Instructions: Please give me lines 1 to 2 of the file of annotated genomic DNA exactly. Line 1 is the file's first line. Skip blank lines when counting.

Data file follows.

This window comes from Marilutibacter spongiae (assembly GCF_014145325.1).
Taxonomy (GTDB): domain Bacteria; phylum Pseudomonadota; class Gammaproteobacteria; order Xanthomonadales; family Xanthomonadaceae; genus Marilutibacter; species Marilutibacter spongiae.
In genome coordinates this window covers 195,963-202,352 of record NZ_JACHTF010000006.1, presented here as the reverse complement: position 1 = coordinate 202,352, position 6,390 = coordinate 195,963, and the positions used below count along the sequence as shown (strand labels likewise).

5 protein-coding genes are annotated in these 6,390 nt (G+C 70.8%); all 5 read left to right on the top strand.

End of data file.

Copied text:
This window comes from Marilutibacter spongiae (assembly GCF_014145325.1).
Taxonomy (GTDB): domain Bacteria; phylum Pseudomonadota; class Gammaproteobacteria; order Xanthomonadales; family Xanthomonadaceae; genus Marilutibacter; species Marilutibacter spongiae.